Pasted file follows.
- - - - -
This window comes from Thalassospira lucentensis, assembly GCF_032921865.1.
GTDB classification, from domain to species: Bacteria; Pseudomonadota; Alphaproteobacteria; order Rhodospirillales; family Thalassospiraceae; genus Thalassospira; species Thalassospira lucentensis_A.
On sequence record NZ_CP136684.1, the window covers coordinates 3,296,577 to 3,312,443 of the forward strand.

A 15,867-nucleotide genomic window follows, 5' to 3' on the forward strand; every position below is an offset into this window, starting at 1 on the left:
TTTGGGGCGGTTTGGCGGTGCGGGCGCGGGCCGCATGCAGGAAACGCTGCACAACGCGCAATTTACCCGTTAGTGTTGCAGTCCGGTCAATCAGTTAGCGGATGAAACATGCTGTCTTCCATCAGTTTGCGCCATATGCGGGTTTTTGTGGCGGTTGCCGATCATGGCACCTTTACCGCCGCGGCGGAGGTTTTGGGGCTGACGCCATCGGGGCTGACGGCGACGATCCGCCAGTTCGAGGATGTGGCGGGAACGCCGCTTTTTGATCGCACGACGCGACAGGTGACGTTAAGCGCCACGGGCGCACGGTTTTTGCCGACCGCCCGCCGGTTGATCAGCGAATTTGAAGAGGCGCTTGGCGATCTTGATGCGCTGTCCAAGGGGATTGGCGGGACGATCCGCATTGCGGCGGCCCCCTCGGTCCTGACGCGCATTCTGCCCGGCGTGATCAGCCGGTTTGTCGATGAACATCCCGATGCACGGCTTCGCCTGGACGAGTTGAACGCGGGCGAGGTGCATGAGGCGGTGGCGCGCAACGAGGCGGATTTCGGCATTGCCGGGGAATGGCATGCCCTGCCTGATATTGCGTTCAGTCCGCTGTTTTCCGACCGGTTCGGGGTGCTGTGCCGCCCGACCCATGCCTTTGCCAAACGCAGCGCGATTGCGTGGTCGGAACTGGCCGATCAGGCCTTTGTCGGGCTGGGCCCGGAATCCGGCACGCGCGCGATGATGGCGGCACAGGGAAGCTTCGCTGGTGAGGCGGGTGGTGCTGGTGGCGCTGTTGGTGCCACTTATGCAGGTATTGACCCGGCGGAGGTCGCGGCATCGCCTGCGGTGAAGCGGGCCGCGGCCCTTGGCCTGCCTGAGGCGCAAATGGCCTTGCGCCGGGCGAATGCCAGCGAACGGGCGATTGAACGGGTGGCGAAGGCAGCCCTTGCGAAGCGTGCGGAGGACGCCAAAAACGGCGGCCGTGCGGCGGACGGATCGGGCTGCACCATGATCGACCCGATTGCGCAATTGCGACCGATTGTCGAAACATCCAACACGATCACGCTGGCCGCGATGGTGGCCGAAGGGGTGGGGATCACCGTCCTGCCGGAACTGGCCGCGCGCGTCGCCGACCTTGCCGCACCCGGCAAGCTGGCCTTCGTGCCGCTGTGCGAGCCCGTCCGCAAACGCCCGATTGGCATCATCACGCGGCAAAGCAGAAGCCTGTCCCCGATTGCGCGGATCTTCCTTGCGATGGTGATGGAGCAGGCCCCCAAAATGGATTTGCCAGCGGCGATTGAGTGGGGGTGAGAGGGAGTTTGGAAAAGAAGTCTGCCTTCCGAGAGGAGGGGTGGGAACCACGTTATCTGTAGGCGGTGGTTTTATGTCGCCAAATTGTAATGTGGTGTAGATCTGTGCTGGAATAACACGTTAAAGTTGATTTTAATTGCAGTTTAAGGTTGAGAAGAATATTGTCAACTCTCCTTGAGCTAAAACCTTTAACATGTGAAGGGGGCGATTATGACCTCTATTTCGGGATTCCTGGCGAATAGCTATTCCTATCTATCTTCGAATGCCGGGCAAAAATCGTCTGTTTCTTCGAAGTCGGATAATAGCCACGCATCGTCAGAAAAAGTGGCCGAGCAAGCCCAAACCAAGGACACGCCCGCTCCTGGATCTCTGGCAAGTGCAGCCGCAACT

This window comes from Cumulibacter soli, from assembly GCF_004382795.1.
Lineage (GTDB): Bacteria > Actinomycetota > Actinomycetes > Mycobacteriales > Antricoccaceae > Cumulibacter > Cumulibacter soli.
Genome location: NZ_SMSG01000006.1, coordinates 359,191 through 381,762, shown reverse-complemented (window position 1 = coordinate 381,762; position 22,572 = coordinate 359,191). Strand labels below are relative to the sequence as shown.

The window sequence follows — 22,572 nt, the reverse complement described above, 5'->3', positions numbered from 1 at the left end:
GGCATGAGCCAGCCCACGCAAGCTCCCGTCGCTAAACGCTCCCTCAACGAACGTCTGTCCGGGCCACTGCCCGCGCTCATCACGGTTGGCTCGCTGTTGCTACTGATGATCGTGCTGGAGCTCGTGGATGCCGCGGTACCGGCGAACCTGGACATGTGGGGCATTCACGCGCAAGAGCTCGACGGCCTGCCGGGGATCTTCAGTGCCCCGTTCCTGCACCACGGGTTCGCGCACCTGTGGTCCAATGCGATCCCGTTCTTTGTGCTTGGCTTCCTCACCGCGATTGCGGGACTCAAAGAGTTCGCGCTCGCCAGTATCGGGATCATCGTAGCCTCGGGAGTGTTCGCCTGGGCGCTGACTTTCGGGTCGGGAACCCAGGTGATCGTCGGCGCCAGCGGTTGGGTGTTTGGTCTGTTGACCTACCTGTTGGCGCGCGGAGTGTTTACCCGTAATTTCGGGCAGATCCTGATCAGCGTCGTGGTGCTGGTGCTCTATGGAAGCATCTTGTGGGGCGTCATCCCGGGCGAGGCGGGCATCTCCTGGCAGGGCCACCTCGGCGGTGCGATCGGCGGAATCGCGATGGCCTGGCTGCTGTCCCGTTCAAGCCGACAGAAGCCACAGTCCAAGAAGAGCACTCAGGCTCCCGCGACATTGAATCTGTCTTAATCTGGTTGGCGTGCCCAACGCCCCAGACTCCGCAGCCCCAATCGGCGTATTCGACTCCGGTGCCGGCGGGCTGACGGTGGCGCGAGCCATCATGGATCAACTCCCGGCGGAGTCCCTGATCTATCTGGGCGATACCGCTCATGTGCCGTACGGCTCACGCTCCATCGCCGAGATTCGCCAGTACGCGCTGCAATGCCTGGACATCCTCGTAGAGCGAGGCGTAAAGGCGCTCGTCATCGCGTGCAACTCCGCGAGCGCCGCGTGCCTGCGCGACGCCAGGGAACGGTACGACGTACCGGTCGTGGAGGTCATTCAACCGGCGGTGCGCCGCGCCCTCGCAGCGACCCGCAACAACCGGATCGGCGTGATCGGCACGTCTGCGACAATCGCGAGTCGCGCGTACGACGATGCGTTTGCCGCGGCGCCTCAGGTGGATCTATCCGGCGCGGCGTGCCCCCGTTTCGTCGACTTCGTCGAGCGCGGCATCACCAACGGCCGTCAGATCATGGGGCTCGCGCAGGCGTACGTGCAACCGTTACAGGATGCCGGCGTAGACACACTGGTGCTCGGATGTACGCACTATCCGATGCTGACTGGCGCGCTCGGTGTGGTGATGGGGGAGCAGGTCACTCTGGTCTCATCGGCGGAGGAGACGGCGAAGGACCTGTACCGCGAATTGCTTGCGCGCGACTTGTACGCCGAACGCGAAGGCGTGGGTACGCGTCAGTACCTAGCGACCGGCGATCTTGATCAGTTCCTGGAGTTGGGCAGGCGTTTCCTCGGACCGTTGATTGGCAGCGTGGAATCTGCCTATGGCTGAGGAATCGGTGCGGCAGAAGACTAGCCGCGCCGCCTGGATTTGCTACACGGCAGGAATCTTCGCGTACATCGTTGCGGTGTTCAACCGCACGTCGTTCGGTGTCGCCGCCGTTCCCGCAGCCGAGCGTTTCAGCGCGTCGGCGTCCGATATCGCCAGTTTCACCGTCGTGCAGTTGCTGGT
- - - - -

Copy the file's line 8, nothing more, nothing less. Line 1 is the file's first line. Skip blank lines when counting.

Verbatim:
Genome location: NZ_SMSG01000006.1, coordinates 359,191 through 381,762, shown reverse-complemented (window position 1 = coordinate 381,762; position 22,572 = coordinate 359,191). Strand labels below are relative to the sequence as shown.